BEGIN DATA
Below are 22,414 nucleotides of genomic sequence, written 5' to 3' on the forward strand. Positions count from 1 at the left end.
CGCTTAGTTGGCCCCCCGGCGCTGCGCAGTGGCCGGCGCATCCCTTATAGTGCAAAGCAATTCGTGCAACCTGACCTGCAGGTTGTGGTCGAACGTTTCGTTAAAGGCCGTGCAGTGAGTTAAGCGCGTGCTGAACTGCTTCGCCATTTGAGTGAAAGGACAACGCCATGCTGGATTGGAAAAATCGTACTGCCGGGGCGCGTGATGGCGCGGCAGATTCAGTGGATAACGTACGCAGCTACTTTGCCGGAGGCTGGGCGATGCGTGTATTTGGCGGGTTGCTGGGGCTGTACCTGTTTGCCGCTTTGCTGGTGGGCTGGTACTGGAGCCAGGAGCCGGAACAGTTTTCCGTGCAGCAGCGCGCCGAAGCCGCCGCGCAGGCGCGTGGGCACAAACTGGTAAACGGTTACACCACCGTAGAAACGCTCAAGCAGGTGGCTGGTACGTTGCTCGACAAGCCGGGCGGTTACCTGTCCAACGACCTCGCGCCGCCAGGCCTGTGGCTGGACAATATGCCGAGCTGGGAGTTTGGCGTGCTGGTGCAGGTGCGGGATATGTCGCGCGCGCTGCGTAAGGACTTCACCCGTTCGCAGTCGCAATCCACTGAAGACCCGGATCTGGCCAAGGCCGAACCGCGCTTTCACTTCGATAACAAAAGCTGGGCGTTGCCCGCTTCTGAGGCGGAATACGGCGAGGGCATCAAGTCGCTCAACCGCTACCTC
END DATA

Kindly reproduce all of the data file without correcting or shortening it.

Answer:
Below are 22,414 nucleotides of genomic sequence, written 5' to 3' on the forward strand. Positions count from 1 at the left end.
CGCTTAGTTGGCCCCCCGGCGCTGCGCAGTGGCCGGCGCATCCCTTATAGTGCAAAGCAATTCGTGCAACCTGACCTGCAGGTTGTGGTCGAACGTTTCGTTAAAGGCCGTGCAGTGAGTTAAGCGCGTGCTGAACTGCTTCGCCATTTGAGTGAAAGGACAACGCCATGCTGGATTGGAAAAATCGTACTGCCGGGGCGCGTGATGGCGCGGCAGATTCAGTGGATAACGTACGCAGCTACTTTGCCGGAGGCTGGGCGATGCGTGTATTTGGCGGGTTGCTGGGGCTGTACCTGTTTGCCGCTTTGCTGGTGGGCTGGTACTGGAGCCAGGAGCCGGAACAGTTTTCCGTGCAGCAGCGCGCCGAAGCCGCCGCGCAGGCGCGTGGGCACAAACTGGTAAACGGTTACACCACCGTAGAAACGCTCAAGCAGGTGGCTGGTACGTTGCTCGACAAGCCGGGCGGTTACCTGTCCAACGACCTCGCGCCGCCAGGCCTGTGGCTGGACAATATGCCGAGCTGGGAGTTTGGCGTGCTGGTGCAGGTGCGGGATATGTCGCGCGCGCTGCGTAAGGACTTCACCCGTTCGCAGTCGCAATCCACTGAAGACCCGGATCTGGCCAAGGCCGAACCGCGCTTTCACTTCGATAACAAAAGCTGGGCGTTGCCCGCTTCTGAGGCGGAATACGGCGAGGGCATCAAGTCGCTCAACCGCTACCTC